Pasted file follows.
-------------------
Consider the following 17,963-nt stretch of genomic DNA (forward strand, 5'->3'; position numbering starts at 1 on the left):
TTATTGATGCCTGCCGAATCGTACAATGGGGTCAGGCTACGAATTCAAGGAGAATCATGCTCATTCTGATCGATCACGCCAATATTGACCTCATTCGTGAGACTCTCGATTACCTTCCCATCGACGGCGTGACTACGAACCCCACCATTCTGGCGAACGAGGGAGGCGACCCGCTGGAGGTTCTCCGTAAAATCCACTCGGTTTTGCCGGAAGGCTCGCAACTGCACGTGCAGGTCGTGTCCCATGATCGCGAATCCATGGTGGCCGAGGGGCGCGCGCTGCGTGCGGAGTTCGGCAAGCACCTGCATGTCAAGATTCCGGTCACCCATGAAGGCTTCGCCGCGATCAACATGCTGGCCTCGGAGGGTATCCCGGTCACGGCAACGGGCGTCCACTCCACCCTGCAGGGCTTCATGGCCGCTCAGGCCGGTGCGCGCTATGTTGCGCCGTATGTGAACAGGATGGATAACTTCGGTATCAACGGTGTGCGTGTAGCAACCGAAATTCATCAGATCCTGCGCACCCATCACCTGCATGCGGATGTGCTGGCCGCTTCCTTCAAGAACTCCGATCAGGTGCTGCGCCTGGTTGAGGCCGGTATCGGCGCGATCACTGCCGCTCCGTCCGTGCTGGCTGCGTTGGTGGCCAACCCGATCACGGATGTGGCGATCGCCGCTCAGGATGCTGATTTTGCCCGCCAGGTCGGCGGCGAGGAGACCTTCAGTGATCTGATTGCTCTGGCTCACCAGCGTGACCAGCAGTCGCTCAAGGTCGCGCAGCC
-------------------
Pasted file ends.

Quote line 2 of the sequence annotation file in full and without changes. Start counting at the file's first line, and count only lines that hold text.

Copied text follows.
TTATTGATGCCTGCCGAATCGTACAATGGGGTCAGGCTACGAATTCAAGGAGAATCATGCTCATTCTGATCGATCACGCCAATATTGACCTCATTCGTGAGACTCTCGATTACCTTCCCATCGACGGCGTGACTACGAACCCCACCATTCTGGCGAACGAGGGAGGCGACCCGCTGGAGGTTCTCCGTAAAATCCACTCGGTTTTGCCGGAAGGCTCGCAACTGCACGTGCAGGTCGTGTCCCATGATCGCGAATCCATGGTGGCCGAGGGGCGCGCGCTGCGTGCGGAGTTCGGCAAGCACCTGCATGTCAAGATTCCGGTCACCCATGAAGGCTTCGCCGCGATCAACATGCTGGCCTCGGAGGGTATCCCGGTCACGGCAACGGGCGTCCACTCCACCCTGCAGGGCTTCATGGCCGCTCAGGCCGGTGCGCGCTATGTTGCGCCGTATGTGAACAGGATGGATAACTTCGGTATCAACGGTGTGCGTGTAGCAACCGAAATTCATCAGATCCTGCGCACCCATCACCTGCATGCGGATGTGCTGGCCGCTTCCTTCAAGAACTCCGATCAGGTGCTGCGCCTGGTTGAGGCCGGTATCGGCGCGATCACTGCCGCTCCGTCCGTGCTGGCTGCGTTGGTGGCCAACCCGATCACGGATGTGGCGATCGCCGCTCAGGATGCTGATTTTGCCCGCCAGGTCGGCGGCGAGGAGACCTTCAGTGATCTGATTGCTCTGGCTCACCAGCGTGACCAGCAGTCGCTCAAGGTCGCGCAGCC